Watch Charlotte's video to find out more about microtia and what it is like to be treated at Great Ormond Street Hospital.
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Charlotte, 12, was born with a condition called microtia, which means 'small ear'. Her right ear was just a small flap of skin.
She came to Great Ormond Street Hospital (GOSH) for surgery to build a new ear using cartilage from her ribs. After three operations she has a perfect new ear – and lots of good advice for young people in hospital.
"I was born with a condition called microtia. It means small ear in Latin. Sometimes it is just your ear that is deformed but sometimes it means one whole side of your face is deformed. For me it was just my right ear.
"I was quite shy because of it and not very outgoing. I tried to hide my ear and I was very secretive about it. I didn’t use to like putting my hair up.
"I went into GOSH when I was about eight but I said I didn’t want the operation to build me a new ear. But we went back later when I was 11 and I had decided I did want it. By now I was sick of having microtia and I wanted a normal ear.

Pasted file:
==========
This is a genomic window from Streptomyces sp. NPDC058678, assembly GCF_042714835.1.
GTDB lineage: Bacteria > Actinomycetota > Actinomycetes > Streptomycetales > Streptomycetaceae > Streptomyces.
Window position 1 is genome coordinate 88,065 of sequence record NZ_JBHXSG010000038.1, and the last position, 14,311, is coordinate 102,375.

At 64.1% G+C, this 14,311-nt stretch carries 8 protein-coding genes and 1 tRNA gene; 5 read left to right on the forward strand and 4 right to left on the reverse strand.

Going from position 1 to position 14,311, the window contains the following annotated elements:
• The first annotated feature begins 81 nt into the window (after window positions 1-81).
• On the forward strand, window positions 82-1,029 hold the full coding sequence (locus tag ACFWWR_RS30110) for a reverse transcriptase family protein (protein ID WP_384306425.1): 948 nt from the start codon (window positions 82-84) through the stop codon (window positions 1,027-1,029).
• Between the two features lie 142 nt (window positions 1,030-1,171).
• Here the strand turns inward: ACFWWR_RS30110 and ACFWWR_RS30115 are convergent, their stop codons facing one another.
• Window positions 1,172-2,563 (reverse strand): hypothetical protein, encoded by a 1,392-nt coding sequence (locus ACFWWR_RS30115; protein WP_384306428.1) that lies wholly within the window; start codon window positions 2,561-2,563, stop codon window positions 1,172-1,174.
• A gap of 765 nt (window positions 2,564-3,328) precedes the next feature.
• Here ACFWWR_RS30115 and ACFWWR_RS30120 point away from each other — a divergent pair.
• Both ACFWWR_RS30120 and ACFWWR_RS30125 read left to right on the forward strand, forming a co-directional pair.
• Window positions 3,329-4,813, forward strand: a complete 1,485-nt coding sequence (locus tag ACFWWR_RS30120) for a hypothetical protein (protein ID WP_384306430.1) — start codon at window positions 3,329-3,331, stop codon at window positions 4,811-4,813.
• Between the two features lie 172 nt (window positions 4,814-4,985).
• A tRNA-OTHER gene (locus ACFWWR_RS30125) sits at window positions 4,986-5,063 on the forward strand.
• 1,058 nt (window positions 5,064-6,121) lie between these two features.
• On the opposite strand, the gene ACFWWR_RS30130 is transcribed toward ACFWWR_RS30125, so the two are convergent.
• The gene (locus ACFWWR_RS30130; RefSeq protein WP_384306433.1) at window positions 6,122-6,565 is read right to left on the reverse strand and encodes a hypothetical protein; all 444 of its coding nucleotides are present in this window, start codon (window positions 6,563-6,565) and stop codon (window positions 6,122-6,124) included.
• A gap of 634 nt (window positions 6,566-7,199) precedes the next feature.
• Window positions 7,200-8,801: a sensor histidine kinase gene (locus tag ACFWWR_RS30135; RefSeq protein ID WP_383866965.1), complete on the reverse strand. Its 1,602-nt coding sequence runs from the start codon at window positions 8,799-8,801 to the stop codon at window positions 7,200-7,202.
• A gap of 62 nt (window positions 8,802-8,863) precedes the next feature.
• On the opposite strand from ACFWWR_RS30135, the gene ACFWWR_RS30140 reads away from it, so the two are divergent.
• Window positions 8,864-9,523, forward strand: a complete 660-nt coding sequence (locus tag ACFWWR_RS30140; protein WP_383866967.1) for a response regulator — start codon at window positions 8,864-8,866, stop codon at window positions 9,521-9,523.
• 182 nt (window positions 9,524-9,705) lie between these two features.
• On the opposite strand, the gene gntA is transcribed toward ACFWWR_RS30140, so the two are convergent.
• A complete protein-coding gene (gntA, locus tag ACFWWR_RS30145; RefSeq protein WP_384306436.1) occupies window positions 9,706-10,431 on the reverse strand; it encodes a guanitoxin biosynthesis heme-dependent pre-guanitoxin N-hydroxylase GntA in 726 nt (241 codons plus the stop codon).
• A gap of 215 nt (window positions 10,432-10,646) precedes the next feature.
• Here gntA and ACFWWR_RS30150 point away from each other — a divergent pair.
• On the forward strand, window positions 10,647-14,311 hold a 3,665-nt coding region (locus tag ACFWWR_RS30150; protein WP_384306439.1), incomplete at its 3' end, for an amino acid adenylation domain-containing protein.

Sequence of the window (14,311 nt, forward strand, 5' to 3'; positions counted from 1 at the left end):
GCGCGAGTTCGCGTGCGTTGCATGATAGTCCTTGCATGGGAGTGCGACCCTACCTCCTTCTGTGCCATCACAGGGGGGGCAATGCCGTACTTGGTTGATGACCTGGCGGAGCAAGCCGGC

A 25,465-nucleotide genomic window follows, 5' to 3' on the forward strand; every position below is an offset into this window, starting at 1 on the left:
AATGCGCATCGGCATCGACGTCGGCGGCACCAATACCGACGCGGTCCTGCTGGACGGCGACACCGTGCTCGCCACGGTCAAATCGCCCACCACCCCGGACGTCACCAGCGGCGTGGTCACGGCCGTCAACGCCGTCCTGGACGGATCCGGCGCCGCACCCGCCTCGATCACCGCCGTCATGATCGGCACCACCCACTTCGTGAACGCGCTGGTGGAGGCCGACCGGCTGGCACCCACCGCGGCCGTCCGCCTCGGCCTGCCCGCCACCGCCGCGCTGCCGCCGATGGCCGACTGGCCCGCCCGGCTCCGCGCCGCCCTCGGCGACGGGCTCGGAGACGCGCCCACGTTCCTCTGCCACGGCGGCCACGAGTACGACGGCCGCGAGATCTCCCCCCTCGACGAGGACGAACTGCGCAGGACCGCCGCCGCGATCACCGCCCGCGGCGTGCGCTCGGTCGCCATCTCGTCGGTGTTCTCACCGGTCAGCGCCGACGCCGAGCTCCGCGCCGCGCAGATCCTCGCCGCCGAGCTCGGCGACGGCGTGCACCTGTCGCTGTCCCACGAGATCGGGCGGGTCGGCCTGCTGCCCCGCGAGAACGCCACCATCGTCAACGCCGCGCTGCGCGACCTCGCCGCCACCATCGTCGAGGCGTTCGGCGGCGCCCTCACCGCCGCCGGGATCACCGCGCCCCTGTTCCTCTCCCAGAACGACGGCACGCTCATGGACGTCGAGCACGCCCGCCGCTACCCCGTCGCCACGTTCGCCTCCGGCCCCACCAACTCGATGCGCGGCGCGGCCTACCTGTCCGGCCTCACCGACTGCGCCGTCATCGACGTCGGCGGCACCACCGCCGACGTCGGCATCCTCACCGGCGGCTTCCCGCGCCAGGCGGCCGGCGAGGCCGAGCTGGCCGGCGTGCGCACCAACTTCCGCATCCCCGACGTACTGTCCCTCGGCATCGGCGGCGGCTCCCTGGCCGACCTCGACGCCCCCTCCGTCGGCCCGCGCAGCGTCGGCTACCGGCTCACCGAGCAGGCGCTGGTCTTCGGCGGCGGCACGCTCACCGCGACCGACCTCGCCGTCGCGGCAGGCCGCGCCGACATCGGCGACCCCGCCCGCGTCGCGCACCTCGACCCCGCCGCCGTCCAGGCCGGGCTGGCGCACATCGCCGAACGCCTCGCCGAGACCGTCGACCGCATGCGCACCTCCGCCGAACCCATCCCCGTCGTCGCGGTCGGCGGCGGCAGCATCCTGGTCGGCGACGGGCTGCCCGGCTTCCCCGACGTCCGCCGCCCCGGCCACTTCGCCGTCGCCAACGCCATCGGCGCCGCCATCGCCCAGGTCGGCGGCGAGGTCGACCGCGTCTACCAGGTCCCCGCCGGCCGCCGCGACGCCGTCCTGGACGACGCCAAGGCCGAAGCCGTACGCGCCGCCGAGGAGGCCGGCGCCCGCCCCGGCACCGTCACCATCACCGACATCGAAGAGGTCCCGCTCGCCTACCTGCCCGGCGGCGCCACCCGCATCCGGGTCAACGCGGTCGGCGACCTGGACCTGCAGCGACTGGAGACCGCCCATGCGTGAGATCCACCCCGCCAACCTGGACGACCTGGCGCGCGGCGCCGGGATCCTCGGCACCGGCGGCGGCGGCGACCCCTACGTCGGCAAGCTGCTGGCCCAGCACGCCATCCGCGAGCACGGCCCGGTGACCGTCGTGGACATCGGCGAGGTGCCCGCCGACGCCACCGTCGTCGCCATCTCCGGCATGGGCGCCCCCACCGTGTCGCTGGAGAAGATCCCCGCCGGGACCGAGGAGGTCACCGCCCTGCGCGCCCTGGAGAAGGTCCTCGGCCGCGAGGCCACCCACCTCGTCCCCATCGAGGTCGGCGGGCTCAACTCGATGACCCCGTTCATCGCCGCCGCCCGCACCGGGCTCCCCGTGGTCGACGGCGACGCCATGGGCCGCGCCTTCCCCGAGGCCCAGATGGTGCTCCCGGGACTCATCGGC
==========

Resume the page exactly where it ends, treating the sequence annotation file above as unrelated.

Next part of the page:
"It was great coming to GOSH because I got filmed! I thought it was going to be like any other hospital but I didn’t really realise what the people were going to be like – they were great.
"When I think about there is nothing really wrong with me compared to some of the other people there. But everyone understands and knows what you are going through
"When I talked to the surgeon, Neil, about my operation I don’t think I really listened properly at first. But Neil told me he was going to take some rib cartilage and form an ear for me. I was worried and I was scared but I trusted him.
"I would say that to be prepared you have to ask questions. I didn’t realise the full force of what was going to happen until I was there. If I had asked and listened more I would have been better prepared.
"That’s why I wanted to make the film – so other people could be better prepared by seeing what happens.
"I had three operations in the end. I was quite prepared for it to take a long time. But then again it doesn’t seem like a long time new, looking back – it just seems like two minutes!
"After the first operation I didn’t like my new ear. It was a bit of a shock because I thought it was going to be perfect. I should have asked more questions!
"Now I am really pleased. It is great now all the operations are done. I can put my hair up and no-one realises that I’ve had an operation. I think people think I’m making it up if I tell them!
"My advice for other people is to ask questions and find out a bit more about what is going to happen. Hopefully that will be easier now there is a video about it.
"Be prepared for what is going to happen after your first operation because I was a bit disappointed. Be prepared for a long journey but it is really worth it in the end."